Chakraborty and his graduate student Payton Beeler, both aerosol researchers who have modeled previous coronoviruses, were interested in the relationship after the two were published in succession. First, a July paper in the journal Science The level of sensitivity for COVID-19 was found to be a driving factor for the epidemic; This is more important than temperature, which researchers initially thought could play an external role.

Then in August, the research published in Journal of infection It was found that the most cases of COVID-19 with critical illness were in places with high pollution levels.

“I was wondering, why, in most states of America, have we had such a rapid spread of the virus?” Chakraborty said. Especially in the first stages of the epidemic. “We wanted to limit our study to the time when the shutdown was happening. For the most part, people remained limited from early March to late April. “

The team decided to visit places where R.0 There was more than one – this is the point at which a person can spread the disease to more than one person, and the disease goes away. At those locations, they looked at 43 different factors – including population density, age distribution, even delays in states’ order of stay home.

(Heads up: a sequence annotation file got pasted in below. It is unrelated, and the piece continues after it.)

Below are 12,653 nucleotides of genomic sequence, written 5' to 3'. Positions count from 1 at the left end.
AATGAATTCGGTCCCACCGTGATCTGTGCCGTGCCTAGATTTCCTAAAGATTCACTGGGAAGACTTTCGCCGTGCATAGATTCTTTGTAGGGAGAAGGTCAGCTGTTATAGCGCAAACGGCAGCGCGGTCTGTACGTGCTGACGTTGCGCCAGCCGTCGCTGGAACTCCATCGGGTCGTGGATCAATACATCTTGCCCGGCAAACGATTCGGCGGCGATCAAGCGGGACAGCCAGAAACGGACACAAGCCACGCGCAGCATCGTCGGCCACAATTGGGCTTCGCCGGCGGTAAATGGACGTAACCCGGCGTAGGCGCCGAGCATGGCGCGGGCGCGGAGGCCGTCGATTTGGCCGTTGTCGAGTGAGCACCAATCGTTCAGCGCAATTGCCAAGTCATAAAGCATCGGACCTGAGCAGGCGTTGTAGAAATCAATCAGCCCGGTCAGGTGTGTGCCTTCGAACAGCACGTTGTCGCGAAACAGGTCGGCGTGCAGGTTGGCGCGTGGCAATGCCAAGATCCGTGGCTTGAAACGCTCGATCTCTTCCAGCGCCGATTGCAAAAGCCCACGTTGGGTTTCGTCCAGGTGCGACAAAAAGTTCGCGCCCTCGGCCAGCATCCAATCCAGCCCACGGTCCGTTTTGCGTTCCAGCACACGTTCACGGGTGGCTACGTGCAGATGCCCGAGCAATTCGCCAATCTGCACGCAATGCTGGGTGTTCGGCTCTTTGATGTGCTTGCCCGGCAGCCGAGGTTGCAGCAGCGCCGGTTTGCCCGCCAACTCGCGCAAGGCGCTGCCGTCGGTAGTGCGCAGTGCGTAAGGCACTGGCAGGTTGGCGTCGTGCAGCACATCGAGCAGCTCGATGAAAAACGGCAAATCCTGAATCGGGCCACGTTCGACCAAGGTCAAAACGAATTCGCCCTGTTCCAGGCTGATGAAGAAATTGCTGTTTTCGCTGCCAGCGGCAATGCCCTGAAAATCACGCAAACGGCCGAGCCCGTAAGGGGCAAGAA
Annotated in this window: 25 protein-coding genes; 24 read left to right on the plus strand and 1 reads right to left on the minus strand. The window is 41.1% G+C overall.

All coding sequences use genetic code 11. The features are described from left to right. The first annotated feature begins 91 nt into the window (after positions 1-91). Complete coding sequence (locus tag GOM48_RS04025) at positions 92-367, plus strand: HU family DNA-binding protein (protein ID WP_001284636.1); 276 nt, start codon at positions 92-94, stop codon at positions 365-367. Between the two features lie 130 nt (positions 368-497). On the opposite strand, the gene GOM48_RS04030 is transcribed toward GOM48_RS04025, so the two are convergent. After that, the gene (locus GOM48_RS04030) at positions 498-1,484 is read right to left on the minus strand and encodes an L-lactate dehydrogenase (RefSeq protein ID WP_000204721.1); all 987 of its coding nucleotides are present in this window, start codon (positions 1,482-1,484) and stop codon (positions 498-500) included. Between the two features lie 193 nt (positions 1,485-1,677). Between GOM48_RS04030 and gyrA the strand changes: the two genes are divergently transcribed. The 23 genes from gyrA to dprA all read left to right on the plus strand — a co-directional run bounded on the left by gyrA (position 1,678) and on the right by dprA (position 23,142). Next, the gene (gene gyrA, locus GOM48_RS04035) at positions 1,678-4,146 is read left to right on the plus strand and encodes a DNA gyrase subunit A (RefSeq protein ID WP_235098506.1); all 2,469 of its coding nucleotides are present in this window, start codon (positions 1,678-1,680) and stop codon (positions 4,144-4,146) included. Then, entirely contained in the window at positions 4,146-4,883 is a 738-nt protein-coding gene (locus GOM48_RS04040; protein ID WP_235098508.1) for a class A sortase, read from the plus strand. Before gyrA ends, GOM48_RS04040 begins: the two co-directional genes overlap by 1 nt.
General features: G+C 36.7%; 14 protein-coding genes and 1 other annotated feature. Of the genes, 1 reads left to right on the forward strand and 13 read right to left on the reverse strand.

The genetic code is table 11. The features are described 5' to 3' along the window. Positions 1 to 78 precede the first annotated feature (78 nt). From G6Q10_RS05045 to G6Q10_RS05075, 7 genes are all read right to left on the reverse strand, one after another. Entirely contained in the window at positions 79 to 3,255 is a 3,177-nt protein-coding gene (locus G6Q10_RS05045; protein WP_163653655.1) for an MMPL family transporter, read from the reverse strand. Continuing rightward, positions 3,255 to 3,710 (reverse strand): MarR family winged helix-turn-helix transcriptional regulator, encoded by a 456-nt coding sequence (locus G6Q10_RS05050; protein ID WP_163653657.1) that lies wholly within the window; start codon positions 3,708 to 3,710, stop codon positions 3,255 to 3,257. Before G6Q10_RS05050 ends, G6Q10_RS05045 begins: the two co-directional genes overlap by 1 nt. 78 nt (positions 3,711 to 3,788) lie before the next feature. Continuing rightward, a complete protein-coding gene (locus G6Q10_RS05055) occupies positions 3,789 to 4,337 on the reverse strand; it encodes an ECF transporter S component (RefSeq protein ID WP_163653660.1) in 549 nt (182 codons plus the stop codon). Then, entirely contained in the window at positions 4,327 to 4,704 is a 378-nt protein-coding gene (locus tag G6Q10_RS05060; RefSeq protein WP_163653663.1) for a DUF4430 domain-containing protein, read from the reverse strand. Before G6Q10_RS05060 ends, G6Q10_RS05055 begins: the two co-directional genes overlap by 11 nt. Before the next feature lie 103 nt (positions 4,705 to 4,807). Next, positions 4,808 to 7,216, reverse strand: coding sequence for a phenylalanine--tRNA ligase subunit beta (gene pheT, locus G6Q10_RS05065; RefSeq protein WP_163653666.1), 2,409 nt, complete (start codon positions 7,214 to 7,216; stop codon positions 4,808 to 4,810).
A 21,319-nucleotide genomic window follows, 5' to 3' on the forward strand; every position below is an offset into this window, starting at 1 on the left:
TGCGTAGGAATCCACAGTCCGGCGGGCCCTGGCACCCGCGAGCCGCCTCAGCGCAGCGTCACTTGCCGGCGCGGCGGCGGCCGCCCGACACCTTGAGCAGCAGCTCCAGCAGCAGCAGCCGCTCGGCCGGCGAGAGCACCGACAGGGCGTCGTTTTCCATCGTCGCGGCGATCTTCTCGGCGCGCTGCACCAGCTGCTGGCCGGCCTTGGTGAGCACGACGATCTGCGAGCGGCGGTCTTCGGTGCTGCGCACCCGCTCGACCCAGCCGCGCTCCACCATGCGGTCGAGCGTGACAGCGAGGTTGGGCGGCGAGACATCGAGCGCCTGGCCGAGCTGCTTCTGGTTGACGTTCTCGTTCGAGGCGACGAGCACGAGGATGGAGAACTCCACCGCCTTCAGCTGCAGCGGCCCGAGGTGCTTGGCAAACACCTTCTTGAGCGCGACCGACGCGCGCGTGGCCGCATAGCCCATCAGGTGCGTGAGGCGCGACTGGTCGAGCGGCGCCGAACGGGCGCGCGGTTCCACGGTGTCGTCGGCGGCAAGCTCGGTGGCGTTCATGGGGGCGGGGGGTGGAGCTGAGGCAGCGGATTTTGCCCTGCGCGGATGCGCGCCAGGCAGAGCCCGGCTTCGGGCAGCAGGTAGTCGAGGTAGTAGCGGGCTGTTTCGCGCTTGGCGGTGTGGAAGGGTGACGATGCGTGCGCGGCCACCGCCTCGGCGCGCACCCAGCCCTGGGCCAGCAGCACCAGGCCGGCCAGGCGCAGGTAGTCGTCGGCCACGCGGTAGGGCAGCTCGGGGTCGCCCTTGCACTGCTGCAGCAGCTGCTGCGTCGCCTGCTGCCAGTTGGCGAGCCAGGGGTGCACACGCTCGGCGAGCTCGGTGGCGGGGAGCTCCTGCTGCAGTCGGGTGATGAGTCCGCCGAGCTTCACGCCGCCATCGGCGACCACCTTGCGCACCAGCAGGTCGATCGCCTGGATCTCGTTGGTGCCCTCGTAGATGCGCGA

Then, using pollution estimates in the US between 2012 and 2017, published by Randall Martin, professor in the Department of Energy and Environment and Chemical Engineering, the team looked for any relationship.

Modeling increased by about 0.25 R0 10% increase in sulfate, nitrogen dioxide and ammonium or SNA composition and an increase of 1 μg / m3 In PM2.5 Mass concentrations, respectively.

They found these linear correlations to be strongest in locations where pollution levels were significantly below national ambient air quality standards (NAAQS), the level of air pollutants considered safe for humans.

“Annual means P.M.2.5 National standards are set at or below 12 micrograms per cubic meter, below you are considered safe. “What we saw, the correlation we are seeing, is far below that standard.” In fact, he saw a rapid increase in R0 When P.M.2.5 Exposure levels were less than 6 micrograms per cubic meter.